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Cold-related Mortality

We've all heard that the elderly are vulnerable to cold weather, but do you know why? Almost all cold-related deaths are due to common illnesses which are increased by cold weather, such as blood clots and respiratory diseases. So, make sure you stay warm during the winter months. Wear layers, keep an extra blanket in your car, and bundle up at home too, especially when sedentary. In this case, an ounce of prevention really is worth a pound of cure. If you do catch a cold, take care of it early. Believe it or not, the simplest treatment for a cold is an old one--inhaling steam for 30 minutes. This not only reduces the symptoms of a cold almost immediately, but moderates the entire course of the illness.

"Impact of Global Warming on Health and Mortality" Drs. W.R. Keatinge and G.C. Donaldson

From the University of London, Southern Medical Journal, November 2004

Diabetes Prevention

Type 2 diabetes is quickly becoming an epidemic in this nation, due to increased rates of obesity and sedentary lifestyles. There is good news, however. A recent study by the Diabetes Prevention Project determined that lifestyle intervention alone prevented almost 60% of at-risk patients from developing the disease during a 3 year followup period. So, if you have a family history of diabetes, or have been informed by your physician that you are at risk, a few changes in your exercise and eating habits could prevent the onset of this debilitating and deadly disease.

"Type 2 Diabetes: Epidemiologic Trends, Evolving Pathogenetic Concepts, and Recent Changes in Therapeutic Approach" Ali Rizvi, MD

From the University of South Carolina School of Medicine, Southern Medical Journal, November 2004

Migraine Headaches

The medical costs of migraine headaches in the United States is approximately $1 billion a year, and the cost in human suffering is immeasurable. Since treatment varies depending on lifestyle impact, maintaining a headache diary is a good way to let your physician know how the headaches affect your life. (A sample can be found at www.headaches.org). It's a good idea to keep track of the duration and frequency of symptoms, possible triggers and how you react to treatment. Also, studies have shown that inconsistent mealtimes and sleep habits, variations in exercise routines, and stress can all trigger migraines. Being aware of your specific migraine triggers will help your physician choose the best treatment course for you, whether it's non-pharmacologic, pharmacologic, or a combination of the two.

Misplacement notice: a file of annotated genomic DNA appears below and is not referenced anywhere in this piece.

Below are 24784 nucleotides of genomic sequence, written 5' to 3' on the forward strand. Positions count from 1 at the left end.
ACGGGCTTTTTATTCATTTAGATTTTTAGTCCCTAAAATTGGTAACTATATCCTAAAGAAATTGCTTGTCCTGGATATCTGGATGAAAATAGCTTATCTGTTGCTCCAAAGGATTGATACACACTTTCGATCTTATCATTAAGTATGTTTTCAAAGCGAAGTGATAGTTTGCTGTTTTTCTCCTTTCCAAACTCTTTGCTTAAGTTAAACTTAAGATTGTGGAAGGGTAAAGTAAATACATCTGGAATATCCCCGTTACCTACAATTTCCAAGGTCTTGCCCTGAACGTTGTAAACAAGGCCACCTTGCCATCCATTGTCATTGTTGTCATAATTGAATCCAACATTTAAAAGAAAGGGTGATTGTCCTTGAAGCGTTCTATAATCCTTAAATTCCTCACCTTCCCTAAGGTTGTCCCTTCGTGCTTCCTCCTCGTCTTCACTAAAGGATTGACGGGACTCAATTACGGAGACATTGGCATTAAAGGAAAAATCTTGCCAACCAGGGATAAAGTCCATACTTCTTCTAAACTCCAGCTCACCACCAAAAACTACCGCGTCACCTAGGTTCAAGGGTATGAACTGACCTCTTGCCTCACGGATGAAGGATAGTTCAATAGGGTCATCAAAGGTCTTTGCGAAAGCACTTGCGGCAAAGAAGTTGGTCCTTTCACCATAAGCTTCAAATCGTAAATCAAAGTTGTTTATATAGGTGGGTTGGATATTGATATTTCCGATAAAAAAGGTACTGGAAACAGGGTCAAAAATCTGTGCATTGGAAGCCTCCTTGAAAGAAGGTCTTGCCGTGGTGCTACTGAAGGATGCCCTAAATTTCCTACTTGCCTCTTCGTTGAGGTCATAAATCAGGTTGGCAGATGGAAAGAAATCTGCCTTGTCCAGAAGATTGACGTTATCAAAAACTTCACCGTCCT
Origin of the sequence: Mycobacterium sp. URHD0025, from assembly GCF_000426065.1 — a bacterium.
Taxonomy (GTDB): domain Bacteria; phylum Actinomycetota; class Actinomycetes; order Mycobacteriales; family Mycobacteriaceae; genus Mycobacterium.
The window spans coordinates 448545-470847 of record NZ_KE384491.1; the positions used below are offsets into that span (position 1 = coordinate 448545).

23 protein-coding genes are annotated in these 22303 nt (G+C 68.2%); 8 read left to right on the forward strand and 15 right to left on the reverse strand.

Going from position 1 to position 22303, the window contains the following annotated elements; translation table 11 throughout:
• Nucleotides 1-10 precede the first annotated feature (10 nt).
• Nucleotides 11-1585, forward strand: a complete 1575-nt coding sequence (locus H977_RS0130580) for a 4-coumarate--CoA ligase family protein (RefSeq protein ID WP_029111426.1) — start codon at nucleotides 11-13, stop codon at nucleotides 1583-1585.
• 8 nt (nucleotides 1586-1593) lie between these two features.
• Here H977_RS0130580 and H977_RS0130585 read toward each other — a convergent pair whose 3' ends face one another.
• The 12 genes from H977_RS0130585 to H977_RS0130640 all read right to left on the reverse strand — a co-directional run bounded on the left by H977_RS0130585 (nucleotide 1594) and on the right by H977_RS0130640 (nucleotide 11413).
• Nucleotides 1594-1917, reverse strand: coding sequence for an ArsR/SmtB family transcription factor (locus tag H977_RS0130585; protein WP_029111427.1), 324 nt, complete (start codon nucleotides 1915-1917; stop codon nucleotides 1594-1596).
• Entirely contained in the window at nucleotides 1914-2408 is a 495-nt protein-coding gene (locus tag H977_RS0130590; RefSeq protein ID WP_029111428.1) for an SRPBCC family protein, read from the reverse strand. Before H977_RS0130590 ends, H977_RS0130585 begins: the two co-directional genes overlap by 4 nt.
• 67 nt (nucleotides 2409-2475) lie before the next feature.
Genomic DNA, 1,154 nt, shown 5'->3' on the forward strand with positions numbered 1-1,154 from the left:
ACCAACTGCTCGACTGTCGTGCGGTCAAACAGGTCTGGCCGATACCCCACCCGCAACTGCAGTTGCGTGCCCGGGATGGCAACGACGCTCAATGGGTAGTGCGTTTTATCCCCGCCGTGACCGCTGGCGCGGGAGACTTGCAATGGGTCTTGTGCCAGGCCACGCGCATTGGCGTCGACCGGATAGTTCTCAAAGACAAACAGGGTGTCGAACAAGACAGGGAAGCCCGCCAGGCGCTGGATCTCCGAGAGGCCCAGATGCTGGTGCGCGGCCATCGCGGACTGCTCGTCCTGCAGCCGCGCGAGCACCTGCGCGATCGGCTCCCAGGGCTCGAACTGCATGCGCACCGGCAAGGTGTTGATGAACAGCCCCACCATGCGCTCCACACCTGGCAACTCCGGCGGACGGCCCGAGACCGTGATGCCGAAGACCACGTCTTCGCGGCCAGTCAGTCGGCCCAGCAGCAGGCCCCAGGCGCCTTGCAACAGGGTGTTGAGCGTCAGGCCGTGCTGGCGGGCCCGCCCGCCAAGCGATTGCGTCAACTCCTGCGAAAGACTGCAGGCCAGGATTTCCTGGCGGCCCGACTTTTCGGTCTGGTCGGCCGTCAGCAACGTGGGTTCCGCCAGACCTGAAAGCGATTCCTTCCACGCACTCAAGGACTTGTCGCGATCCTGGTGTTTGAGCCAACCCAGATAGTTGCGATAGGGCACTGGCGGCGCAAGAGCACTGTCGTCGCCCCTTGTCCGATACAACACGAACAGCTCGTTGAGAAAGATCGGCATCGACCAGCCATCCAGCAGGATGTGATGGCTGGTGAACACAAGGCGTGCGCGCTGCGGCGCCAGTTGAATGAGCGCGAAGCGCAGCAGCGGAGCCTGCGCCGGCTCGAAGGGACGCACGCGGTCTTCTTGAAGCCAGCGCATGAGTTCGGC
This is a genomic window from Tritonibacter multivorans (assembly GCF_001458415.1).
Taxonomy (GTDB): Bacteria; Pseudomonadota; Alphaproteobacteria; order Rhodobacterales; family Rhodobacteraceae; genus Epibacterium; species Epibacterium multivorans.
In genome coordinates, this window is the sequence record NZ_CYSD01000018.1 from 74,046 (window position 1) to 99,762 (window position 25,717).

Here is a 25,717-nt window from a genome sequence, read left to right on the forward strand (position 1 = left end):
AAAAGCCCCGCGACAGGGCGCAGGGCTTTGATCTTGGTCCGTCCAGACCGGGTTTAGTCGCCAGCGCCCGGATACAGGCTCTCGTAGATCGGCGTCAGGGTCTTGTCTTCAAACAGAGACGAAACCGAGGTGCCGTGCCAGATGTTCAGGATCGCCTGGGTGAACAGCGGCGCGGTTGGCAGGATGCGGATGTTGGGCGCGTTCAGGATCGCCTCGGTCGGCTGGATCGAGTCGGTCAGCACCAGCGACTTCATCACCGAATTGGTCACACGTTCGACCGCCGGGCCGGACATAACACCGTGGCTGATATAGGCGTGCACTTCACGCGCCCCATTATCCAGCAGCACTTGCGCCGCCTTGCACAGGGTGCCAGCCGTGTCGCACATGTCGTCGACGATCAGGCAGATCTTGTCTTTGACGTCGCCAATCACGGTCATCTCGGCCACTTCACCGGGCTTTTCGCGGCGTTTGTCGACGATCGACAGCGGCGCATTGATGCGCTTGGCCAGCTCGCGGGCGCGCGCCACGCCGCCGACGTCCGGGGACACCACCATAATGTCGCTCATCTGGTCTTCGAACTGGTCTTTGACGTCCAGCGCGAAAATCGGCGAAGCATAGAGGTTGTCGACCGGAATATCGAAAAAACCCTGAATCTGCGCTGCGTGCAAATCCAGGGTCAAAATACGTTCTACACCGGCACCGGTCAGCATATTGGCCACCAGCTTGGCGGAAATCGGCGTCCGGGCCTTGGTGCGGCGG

"The Diagnosis and Management of Migraine Headaches" Elizabeth Lawrence, MD

From the Albuquerque Veterans Administration Medical Center, Southern Medical Journal, October 2004
COPYRIGHT 2004 Southern Medical Association
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Copyright 2004, Gale Group. All rights reserved. Gale Group is a Thomson Corporation Company.

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Title Annotation:Special Section
Publication:Southern Medical Journal
Date:Nov 1, 2004
Words:436
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